Check your policy to see if your permanent life insurance policy has a rider to help cover your long-term care expenses.
  • Some annuities have Long Term Care Riders.
Some annuities come with a Long-Term Care rider which either expands the benefits of the annuity or allows you to withdraw money to cover Long-Term Care expenses.
  • Aid and Attendance from the Veteran's Administration
The Aid and Attendance program covers certain veterans and their spouses. It offers a monthly cash benefit to help cover long-term care expenses.
  • Reverse Mortgages
You can take out a reverse mortgage to help cover Long Term Care expenses, and you won't have to pay the money back as long as you remain in your home.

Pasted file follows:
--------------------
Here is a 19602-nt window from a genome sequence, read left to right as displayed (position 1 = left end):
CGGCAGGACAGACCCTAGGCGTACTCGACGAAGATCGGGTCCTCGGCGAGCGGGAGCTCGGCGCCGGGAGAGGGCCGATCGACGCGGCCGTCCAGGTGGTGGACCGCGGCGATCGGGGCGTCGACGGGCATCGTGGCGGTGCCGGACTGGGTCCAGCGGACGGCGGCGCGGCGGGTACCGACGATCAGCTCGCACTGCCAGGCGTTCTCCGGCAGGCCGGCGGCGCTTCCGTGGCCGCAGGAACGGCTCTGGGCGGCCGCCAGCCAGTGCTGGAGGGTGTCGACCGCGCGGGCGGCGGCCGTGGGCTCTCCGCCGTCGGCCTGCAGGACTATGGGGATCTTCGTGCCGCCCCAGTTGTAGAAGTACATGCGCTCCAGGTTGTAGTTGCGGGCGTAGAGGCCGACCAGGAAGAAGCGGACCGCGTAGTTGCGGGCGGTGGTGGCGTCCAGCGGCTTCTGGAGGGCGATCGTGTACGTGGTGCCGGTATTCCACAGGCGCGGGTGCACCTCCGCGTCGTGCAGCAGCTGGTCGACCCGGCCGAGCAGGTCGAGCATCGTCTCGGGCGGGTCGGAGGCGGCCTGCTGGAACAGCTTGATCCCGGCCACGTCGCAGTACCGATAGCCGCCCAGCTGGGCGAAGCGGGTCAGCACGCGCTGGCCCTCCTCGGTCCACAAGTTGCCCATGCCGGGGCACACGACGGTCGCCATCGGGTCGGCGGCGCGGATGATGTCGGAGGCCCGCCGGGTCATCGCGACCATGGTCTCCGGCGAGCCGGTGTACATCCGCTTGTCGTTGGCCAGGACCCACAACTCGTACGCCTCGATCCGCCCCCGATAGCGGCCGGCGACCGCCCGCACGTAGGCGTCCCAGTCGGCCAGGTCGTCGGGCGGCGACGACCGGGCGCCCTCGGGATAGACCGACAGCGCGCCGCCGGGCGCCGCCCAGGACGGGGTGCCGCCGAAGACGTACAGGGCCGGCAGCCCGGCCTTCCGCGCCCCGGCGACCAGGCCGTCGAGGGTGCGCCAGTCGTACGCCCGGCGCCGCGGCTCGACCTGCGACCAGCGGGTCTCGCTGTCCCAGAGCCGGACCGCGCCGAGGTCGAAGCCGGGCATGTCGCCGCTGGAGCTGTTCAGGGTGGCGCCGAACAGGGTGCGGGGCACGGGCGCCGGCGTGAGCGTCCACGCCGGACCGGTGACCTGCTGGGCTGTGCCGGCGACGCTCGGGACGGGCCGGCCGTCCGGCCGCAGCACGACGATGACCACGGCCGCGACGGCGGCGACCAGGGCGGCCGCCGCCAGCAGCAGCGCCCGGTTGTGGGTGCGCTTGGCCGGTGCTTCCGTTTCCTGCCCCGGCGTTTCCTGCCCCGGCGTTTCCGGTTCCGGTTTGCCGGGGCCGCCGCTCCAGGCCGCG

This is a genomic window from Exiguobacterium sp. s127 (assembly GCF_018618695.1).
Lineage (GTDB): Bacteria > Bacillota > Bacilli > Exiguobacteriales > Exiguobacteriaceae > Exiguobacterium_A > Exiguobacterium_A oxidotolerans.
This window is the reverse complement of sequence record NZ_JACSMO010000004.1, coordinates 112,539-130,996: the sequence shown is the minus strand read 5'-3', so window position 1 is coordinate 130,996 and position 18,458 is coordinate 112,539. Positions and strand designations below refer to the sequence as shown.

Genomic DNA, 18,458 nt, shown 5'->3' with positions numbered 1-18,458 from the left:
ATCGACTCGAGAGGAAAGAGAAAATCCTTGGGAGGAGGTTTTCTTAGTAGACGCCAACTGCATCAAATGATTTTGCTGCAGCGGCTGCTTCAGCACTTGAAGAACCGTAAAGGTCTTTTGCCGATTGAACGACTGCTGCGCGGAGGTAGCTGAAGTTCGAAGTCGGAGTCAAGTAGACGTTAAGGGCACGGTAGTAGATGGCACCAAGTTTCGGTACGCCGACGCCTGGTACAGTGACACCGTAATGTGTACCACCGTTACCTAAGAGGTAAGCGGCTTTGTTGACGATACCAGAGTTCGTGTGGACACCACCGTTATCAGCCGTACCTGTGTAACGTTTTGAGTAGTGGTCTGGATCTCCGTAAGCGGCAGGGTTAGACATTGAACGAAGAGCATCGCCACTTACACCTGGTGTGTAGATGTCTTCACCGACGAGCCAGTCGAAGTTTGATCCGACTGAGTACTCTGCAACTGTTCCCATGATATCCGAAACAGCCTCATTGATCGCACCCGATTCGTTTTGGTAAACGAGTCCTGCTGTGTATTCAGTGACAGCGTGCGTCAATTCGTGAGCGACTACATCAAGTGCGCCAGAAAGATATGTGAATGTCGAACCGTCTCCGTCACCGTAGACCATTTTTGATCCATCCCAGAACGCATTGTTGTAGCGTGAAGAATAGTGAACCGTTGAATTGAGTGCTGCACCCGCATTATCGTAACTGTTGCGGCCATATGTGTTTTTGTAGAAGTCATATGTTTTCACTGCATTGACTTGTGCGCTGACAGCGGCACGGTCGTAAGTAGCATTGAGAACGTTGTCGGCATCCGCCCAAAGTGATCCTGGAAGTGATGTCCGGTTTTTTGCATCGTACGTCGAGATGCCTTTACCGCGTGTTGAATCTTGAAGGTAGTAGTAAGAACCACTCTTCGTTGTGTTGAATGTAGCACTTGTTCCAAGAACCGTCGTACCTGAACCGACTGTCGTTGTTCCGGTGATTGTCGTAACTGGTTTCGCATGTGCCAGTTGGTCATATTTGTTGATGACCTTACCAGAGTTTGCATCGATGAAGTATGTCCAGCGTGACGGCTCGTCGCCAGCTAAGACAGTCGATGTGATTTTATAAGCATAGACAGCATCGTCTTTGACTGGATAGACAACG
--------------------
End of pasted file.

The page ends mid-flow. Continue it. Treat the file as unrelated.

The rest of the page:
• Medicaid (called MediCal in California)
Medicaid can help pay for Long Term Care costs. Each state has different rules, so be sure and work with a qualified professional who understands your state program.

When you understand the types of services covered by Medicare and what expenses are not, you can more easily decide how to pay for your future or current home care needs. 

It also allows families to plan and ensure they have access to care if a loved one becomes sick or disabled. Non-medical home health care supports and assists with daily activities like bathing, dressing, cooking, cleaning, shopping, and errands so seniors can remain independent. You can plan to pay for these needed services with the correct information.
For more information on Medicare, find a Certified Medicare Agent near you by going to and searching your state.